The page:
Psychology |

TBC Staff

Shrink This!

There was a time when Christians gave testimonies of hope. They extolled their wonderful Savior who had given them new life. They told of how Christ worked in their lives to enable them to live pleasing to God and to grow in the fruit of the spirit. They could say they had experienced the goodness of God. Moreover their lives matched their testimony.

Now, however, the kind of testimony the world hears from Christians is how troubled they all are and how they need special psychiatric clinics to manage their lives. No longer are such Christians walking by faith in victory; instead they are barely recovering through some combination of worldly methods and a bit of the Bible.

The new testimony to the failure of God’s grace in the lives of Christians is being seen and heard by the world. Atheists and secular humanists are even further convinced that anyone who follows the God of the Bible is bound to be depressed and to have all sorts of problems directly related to his faith.

Here is the response of the world to these Christian treatment centers and their patients, written by psychologist Edmund D. Cohen in the secular humanist publication Free Inquiry (Summer 1993). After listing Palmdale General Hospital in California, Minirth-Meier Clinics, Rapha, and New Life Treatment Centers and the accompanying books by Minirth-Meier, Robert McGee, and Stephen Arterburn, Cohen says:

"When I began assembling literature from these programs, I found in them an unexpected and crucial validation of my own work. The born-again treatment providers’ renditions of the psychological disorders they treat corresponded exactly to my rendition of psychological disorders Bible indoctrination fosters" (p. 27).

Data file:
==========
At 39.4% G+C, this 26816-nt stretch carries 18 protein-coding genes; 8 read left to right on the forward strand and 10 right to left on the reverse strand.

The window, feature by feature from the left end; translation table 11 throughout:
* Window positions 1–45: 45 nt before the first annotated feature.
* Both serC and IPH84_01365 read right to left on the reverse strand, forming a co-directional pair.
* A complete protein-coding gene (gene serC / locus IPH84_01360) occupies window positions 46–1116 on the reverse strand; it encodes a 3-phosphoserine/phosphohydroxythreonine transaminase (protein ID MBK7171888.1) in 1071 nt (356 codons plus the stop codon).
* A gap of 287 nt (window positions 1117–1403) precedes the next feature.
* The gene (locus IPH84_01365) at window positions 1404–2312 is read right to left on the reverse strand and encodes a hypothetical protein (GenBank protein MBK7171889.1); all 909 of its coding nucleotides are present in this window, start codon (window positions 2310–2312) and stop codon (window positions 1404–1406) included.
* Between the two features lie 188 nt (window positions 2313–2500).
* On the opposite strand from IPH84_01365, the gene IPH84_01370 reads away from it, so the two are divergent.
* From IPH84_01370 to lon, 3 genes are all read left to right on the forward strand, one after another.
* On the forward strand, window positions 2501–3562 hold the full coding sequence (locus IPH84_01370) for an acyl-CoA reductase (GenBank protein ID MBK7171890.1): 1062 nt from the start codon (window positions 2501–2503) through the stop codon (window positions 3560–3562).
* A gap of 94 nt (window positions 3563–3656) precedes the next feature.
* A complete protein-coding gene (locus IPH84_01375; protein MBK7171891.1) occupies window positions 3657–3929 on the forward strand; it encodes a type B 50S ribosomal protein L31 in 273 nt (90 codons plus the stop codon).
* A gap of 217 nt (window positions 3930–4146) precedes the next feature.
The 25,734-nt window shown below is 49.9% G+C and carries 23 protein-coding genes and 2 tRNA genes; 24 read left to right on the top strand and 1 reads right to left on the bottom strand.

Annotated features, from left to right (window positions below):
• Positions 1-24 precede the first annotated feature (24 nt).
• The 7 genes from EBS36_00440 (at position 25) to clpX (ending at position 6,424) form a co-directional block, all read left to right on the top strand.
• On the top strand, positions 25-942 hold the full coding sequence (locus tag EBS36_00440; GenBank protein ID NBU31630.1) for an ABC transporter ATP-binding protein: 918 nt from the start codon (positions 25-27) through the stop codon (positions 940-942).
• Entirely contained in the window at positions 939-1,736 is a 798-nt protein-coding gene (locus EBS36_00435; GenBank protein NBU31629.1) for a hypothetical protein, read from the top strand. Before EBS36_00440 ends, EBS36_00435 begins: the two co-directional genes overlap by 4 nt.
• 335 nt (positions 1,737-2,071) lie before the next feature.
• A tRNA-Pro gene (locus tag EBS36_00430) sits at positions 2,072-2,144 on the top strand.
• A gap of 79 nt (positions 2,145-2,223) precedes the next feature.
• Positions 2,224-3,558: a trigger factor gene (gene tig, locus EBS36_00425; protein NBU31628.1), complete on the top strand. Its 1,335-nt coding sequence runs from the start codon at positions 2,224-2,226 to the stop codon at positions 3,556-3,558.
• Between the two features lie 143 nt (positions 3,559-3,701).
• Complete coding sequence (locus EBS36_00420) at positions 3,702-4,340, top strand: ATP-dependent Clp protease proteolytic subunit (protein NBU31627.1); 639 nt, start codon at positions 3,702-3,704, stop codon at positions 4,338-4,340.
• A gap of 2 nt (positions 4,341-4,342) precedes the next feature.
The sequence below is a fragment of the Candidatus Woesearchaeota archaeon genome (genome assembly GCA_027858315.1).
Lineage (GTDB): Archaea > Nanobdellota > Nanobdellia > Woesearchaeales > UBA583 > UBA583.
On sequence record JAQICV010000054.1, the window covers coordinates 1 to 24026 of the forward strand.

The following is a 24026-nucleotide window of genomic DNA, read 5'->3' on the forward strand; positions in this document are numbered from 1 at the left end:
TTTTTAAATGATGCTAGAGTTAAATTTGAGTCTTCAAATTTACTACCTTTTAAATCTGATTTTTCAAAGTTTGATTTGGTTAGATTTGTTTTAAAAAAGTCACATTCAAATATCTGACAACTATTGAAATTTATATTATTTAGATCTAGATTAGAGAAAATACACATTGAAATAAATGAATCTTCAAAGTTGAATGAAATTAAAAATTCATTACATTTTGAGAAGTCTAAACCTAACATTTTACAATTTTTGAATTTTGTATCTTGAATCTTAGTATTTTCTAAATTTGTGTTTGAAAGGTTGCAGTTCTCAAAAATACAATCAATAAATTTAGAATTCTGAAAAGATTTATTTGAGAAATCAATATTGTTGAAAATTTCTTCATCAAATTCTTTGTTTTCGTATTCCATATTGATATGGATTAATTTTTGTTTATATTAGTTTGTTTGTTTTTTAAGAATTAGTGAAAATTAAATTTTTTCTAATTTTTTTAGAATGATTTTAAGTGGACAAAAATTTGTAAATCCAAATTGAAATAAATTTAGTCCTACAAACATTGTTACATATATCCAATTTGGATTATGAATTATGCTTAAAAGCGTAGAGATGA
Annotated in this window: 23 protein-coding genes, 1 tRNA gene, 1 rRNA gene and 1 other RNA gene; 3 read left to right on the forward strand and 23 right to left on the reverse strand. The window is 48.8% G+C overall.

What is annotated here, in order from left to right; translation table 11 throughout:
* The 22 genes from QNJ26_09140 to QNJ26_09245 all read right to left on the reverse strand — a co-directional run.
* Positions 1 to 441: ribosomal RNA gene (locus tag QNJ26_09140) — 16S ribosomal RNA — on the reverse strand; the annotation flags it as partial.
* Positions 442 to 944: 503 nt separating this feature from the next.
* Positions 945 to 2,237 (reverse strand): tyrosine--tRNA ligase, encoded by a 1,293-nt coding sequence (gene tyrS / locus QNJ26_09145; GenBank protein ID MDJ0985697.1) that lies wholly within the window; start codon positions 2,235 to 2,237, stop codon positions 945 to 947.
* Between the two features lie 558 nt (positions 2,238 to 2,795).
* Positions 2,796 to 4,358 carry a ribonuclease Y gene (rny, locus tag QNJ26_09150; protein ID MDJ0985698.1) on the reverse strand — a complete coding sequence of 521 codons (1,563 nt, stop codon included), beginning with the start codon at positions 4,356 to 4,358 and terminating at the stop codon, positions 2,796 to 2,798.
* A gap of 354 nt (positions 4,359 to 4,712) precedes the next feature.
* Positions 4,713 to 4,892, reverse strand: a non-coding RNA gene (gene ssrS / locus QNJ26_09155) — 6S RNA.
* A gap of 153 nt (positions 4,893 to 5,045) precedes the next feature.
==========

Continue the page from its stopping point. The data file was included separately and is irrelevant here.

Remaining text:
This is what Cohen claims these programs validate:

"In my own research on the born-agains, I found out that behind their facade of euphoric calm, people marinated in the Bible and surrounded by the born-again church subculture tend to be depressed, and suffer from a sort of generalized emotional distress partaking of anxiety, worry and fear" (p. 26).

Cohen’s description of what he sees to be typical of "born-agains" must be a result of his own experience and the observation of those who claim to be Christians but who are living by the power of the flesh rather than by the power of God. They are like those who have a form of godliness but deny the power thereof (2 Timothy:3:5).

Cohen refers to Toxic Faith by Steve Arterburn and Jack Felton with their 12-step program for "religious addiction." Cohen says:

They [Arterburn and Felton] seem oblivious to their method’s far-reaching implications. By making contemporary mental health lore the controlling criterion, having that lore determine what the Bible demands or does not demand from born-again believers, the basic principle of trusting and obeying the Bible is reduced to a farce. (P. 29)